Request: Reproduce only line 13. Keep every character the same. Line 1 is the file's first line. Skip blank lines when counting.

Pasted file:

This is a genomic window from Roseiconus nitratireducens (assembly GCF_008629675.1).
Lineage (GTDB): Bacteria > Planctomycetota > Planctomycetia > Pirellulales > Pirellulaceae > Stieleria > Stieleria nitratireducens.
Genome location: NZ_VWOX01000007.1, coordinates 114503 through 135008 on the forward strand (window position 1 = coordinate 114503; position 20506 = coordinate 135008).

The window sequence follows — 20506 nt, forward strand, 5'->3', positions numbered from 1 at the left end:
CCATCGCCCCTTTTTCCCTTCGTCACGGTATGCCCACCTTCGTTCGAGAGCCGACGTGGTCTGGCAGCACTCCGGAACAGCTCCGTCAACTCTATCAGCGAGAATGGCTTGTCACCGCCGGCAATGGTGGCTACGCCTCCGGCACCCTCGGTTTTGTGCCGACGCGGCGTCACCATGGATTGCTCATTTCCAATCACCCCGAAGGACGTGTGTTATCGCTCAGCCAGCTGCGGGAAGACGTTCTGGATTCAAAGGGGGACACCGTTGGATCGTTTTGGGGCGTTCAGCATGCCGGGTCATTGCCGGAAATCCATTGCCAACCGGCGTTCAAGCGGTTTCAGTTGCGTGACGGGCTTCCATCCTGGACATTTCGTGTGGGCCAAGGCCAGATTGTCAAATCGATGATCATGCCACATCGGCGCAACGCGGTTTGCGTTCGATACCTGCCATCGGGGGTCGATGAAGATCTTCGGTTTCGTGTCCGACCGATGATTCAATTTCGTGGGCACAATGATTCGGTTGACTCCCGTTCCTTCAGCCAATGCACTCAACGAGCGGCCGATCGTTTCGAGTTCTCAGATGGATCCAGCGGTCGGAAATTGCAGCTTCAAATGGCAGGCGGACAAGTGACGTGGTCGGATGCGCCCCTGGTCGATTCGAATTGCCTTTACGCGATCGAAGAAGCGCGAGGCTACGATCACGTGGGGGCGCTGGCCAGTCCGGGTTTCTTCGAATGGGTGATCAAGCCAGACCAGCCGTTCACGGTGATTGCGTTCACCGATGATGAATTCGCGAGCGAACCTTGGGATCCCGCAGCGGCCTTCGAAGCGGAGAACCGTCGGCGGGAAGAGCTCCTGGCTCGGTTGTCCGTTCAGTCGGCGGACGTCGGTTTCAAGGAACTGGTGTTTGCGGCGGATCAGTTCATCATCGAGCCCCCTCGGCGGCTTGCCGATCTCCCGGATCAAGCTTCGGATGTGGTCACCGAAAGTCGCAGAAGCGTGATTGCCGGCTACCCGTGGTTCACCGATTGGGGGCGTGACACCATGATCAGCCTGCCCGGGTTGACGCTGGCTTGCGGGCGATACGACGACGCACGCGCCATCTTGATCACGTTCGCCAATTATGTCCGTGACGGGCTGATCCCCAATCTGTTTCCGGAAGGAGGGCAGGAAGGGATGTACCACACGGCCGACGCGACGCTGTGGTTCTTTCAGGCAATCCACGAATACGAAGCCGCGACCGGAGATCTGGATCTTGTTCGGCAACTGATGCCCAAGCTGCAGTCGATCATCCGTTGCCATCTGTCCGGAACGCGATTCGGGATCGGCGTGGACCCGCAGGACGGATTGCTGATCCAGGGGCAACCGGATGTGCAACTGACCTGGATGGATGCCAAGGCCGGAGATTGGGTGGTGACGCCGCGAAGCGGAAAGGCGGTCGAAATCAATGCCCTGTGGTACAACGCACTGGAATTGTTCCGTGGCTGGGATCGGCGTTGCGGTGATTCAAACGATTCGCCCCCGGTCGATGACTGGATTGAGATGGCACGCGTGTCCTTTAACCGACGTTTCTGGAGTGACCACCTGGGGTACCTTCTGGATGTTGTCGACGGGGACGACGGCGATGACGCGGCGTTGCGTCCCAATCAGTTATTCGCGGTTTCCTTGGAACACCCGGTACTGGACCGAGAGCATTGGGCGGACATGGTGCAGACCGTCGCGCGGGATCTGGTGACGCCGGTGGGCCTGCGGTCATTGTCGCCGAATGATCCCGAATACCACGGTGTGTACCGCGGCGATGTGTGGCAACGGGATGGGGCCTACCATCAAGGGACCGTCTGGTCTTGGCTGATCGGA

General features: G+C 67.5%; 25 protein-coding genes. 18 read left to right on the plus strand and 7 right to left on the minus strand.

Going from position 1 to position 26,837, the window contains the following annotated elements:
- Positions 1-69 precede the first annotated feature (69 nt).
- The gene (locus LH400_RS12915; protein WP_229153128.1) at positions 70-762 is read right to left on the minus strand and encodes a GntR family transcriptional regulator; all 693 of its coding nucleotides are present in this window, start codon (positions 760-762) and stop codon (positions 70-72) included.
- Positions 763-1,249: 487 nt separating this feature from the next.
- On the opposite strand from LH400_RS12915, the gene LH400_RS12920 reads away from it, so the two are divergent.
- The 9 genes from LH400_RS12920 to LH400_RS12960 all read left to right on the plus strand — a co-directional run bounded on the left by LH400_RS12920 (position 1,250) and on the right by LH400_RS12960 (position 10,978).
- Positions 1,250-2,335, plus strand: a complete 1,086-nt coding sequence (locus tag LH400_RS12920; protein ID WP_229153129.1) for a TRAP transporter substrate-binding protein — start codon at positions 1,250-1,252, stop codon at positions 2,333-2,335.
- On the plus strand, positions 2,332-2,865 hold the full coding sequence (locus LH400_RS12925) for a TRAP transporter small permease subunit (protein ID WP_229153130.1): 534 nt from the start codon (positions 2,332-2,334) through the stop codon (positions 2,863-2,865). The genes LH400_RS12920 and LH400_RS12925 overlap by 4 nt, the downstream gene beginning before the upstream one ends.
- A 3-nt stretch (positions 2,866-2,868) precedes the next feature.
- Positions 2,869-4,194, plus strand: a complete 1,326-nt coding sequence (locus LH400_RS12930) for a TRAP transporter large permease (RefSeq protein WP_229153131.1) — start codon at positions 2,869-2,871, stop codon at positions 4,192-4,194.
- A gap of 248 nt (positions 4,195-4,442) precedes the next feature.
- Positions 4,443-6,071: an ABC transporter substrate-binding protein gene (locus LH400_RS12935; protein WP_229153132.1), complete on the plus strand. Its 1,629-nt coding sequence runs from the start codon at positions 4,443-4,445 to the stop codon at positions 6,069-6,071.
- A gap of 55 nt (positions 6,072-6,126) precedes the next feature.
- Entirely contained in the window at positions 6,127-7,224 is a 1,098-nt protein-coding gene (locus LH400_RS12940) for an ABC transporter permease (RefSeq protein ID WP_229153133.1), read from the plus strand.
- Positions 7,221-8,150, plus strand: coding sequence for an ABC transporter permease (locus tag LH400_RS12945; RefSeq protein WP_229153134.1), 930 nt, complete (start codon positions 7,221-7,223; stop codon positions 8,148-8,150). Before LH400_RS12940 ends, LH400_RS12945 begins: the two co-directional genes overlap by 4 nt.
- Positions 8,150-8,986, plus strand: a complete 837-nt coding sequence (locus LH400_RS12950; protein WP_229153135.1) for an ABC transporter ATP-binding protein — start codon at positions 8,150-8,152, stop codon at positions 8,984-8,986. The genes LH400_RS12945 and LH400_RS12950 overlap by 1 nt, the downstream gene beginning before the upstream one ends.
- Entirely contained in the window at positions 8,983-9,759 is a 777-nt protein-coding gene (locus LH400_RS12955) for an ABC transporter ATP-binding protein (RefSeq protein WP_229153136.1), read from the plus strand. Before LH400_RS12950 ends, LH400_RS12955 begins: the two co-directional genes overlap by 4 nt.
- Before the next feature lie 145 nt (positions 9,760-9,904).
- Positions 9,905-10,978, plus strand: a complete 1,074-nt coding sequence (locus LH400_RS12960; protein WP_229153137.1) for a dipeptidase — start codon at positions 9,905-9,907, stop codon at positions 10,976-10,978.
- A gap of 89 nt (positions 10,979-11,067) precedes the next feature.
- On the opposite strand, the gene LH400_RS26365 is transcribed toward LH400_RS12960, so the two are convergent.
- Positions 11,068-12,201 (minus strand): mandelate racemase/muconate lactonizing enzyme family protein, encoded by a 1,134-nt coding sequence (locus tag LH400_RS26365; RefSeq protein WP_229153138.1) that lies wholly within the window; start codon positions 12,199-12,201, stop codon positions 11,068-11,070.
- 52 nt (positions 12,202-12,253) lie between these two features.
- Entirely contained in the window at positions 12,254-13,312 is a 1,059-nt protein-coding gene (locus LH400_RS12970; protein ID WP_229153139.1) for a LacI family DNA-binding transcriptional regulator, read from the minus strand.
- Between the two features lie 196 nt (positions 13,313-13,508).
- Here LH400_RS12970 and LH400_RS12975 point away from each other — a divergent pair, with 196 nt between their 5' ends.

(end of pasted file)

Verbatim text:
- Positions 1,250-2,335, plus strand: a complete 1,086-nt coding sequence (locus tag LH400_RS12920; protein ID WP_229153129.1) for a TRAP transporter substrate-binding protein — start codon at positions 1,250-1,252, stop codon at positions 2,333-2,335.